In ancient times, a track linked south-west Britain to the region of Lincoln and York, avoiding swamps and forests, along the ridge of high ground, to the Cotswolds. Four miles to the south of Sibford, near Hook Norton, it divides into two branch lines. One heads north-east, passing to the south of Sibford parishes, crossing Cherwell, near Banbury. The other headed northwards, over Oatley Hill, through Traitor’s Ford, along the Oxfordshire – Warwickshire county border and Sibford Gower’s eastern boundary, and along Edgehill scarp.
The two Sibfords and Burdrop hamlet stood on hill tops, close to springs, which fed into the River Stour and then into the River Severn. Early man had to defend themselves from wild animals, marauding tribes, which led to settlements on hill tops with barricades.
William the Conqueror, rewarded fellow knights with parcels of land, for their participation in the “Battle of Hasting” in 1066, where he seized the English crown.
According to the Domesday Book:
- Henry de Ferrieres, was given 1,000 acres at Sibford Ferris.
- William, the son of Corbician was given 1,000 acres at Sibford Gower.
- Hugh de Grantmesnil was also granted 1,000 acres at Sibford Gower.
Knights Templar Land & Property:
- In 1136 Queen Matilda, gave them the Manor in Cowley, upon which they built a church and preceptor.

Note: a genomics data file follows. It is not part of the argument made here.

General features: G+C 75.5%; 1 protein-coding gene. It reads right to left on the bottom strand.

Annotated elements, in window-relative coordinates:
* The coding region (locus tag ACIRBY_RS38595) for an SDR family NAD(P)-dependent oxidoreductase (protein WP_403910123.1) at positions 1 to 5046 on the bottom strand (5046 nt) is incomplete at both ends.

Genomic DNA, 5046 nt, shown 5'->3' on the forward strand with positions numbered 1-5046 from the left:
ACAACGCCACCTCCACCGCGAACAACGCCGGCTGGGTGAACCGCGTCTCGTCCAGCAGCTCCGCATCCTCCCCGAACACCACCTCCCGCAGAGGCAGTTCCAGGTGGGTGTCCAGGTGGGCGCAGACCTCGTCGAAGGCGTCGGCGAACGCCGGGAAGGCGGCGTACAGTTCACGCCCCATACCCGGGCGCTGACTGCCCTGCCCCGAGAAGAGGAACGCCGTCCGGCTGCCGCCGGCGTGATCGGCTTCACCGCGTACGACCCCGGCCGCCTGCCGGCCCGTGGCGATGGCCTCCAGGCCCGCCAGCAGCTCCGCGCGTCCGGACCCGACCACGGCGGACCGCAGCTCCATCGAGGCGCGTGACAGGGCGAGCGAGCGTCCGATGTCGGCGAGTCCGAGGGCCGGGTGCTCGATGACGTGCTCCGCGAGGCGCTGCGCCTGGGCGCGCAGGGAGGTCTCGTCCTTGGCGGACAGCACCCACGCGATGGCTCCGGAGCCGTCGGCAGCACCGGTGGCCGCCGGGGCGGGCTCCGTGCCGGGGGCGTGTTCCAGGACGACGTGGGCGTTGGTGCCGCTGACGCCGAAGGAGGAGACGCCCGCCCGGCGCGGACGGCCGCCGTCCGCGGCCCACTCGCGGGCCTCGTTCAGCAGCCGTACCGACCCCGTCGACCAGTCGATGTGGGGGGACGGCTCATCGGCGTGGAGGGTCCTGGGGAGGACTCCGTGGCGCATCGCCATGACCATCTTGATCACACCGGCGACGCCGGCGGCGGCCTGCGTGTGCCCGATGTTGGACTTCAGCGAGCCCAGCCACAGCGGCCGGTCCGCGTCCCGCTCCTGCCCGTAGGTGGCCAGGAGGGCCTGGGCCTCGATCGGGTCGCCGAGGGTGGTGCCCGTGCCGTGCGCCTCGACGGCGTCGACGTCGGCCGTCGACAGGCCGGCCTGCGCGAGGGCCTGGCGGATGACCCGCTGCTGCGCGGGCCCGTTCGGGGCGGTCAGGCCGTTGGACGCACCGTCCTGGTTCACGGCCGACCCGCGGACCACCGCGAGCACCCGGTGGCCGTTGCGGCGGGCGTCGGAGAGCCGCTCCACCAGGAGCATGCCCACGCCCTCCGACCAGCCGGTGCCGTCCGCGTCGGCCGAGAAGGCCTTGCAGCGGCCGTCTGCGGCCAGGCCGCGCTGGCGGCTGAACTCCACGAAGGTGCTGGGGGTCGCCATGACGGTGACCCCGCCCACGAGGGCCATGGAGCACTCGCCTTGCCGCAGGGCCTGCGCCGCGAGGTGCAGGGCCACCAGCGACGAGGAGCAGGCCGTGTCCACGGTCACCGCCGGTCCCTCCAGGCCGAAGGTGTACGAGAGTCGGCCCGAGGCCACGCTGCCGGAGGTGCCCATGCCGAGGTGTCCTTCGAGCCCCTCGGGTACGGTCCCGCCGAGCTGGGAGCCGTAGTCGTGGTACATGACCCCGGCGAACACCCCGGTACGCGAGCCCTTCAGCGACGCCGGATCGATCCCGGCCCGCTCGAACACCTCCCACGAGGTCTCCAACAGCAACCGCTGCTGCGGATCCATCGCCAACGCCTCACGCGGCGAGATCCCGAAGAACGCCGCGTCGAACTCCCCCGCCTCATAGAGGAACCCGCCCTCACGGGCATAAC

- In 1142, they obtained the land of Hensington.
- In 1153, they obtained the Manor of Sibford Ferris, and the Chapel of Sibford Gower.
- In 1156, Simon, Earl of Northampton, gave them Merton.
- In 1185, Alan de Limsey, gave them Bradwell Manor and Church.
- Around 1225, William of Wheatfield granted them land in Sibford Gower, for they already held land in neighbouring Sibford Ferris.
- In 1225, the Manor of Littlemore and Horsepath, came to them on a lease.
- Around 1239-1240, the Manor of Sandford-on-Thames was given to them, upon which they established a preceptor.
- In 1279, they became patrons of the Priory of Littlemore.
With the end of the Knights Templar by order of the Pope, many Templars were seized and put on trial. Their lands, their wealth passed into the hands of the Knights Hospitaller.
With the “Dissolution of the Monasteries” in 1538, Sibford Gower Chapel, formerly a Knights Templar building, was stripped bare.
(Image) Sibford Gower area map: Banburyshire Maps
(Image) Domesday Book: National Archives